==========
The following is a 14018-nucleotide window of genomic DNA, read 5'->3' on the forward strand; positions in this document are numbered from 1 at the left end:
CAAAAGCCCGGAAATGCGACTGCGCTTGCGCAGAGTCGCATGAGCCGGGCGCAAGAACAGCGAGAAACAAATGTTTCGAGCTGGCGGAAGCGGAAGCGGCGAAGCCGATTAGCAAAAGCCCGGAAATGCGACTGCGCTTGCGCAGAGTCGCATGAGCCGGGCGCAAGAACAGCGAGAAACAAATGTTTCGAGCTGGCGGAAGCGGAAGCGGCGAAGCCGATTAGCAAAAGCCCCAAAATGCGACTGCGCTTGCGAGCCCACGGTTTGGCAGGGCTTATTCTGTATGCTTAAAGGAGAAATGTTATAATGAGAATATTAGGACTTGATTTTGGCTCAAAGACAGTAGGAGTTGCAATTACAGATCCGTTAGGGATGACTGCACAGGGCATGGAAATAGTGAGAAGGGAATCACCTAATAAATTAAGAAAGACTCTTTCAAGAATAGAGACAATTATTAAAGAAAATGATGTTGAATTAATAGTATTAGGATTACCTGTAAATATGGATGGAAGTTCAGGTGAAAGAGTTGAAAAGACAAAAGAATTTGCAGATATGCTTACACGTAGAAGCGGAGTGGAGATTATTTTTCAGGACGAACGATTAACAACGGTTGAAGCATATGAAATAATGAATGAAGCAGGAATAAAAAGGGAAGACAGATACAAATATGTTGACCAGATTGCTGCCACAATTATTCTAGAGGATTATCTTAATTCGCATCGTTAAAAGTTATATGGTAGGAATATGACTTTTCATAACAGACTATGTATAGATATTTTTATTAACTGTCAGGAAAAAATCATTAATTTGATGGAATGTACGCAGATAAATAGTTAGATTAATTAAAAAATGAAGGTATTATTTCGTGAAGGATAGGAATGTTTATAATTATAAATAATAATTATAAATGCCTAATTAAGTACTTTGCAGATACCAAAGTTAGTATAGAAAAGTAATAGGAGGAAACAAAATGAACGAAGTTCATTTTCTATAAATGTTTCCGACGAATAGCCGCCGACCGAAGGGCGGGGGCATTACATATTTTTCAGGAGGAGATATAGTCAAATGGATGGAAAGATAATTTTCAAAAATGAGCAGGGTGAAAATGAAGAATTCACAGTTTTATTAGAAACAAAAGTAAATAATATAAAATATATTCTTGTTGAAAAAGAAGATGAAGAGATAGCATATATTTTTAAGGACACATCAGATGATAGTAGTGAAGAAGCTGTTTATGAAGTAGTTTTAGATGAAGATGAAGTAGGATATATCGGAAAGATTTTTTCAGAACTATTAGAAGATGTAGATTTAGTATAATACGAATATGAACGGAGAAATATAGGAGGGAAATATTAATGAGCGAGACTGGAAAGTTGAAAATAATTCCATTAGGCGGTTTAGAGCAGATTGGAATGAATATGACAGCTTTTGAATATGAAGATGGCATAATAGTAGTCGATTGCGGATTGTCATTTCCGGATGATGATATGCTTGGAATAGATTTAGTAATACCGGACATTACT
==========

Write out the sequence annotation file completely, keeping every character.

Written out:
The following is a 14018-nucleotide window of genomic DNA, read 5'->3' on the forward strand; positions in this document are numbered from 1 at the left end:
CAAAAGCCCGGAAATGCGACTGCGCTTGCGCAGAGTCGCATGAGCCGGGCGCAAGAACAGCGAGAAACAAATGTTTCGAGCTGGCGGAAGCGGAAGCGGCGAAGCCGATTAGCAAAAGCCCGGAAATGCGACTGCGCTTGCGCAGAGTCGCATGAGCCGGGCGCAAGAACAGCGAGAAACAAATGTTTCGAGCTGGCGGAAGCGGAAGCGGCGAAGCCGATTAGCAAAAGCCCCAAAATGCGACTGCGCTTGCGAGCCCACGGTTTGGCAGGGCTTATTCTGTATGCTTAAAGGAGAAATGTTATAATGAGAATATTAGGACTTGATTTTGGCTCAAAGACAGTAGGAGTTGCAATTACAGATCCGTTAGGGATGACTGCACAGGGCATGGAAATAGTGAGAAGGGAATCACCTAATAAATTAAGAAAGACTCTTTCAAGAATAGAGACAATTATTAAAGAAAATGATGTTGAATTAATAGTATTAGGATTACCTGTAAATATGGATGGAAGTTCAGGTGAAAGAGTTGAAAAGACAAAAGAATTTGCAGATATGCTTACACGTAGAAGCGGAGTGGAGATTATTTTTCAGGACGAACGATTAACAACGGTTGAAGCATATGAAATAATGAATGAAGCAGGAATAAAAAGGGAAGACAGATACAAATATGTTGACCAGATTGCTGCCACAATTATTCTAGAGGATTATCTTAATTCGCATCGTTAAAAGTTATATGGTAGGAATATGACTTTTCATAACAGACTATGTATAGATATTTTTATTAACTGTCAGGAAAAAATCATTAATTTGATGGAATGTACGCAGATAAATAGTTAGATTAATTAAAAAATGAAGGTATTATTTCGTGAAGGATAGGAATGTTTATAATTATAAATAATAATTATAAATGCCTAATTAAGTACTTTGCAGATACCAAAGTTAGTATAGAAAAGTAATAGGAGGAAACAAAATGAACGAAGTTCATTTTCTATAAATGTTTCCGACGAATAGCCGCCGACCGAAGGGCGGGGGCATTACATATTTTTCAGGAGGAGATATAGTCAAATGGATGGAAAGATAATTTTCAAAAATGAGCAGGGTGAAAATGAAGAATTCACAGTTTTATTAGAAACAAAAGTAAATAATATAAAATATATTCTTGTTGAAAAAGAAGATGAAGAGATAGCATATATTTTTAAGGACACATCAGATGATAGTAGTGAAGAAGCTGTTTATGAAGTAGTTTTAGATGAAGATGAAGTAGGATATATCGGAAAGATTTTTTCAGAACTATTAGAAGATGTAGATTTAGTATAATACGAATATGAACGGAGAAATATAGGAGGGAAATATTAATGAGCGAGACTGGAAAGTTGAAAATAATTCCATTAGGCGGTTTAGAGCAGATTGGAATGAATATGACAGCTTTTGAATATGAAGATGGCATAATAGTAGTCGATTGCGGATTGTCATTTCCGGATGATGATATGCTTGGAATAGATTTAGTAATACCGGACATTACT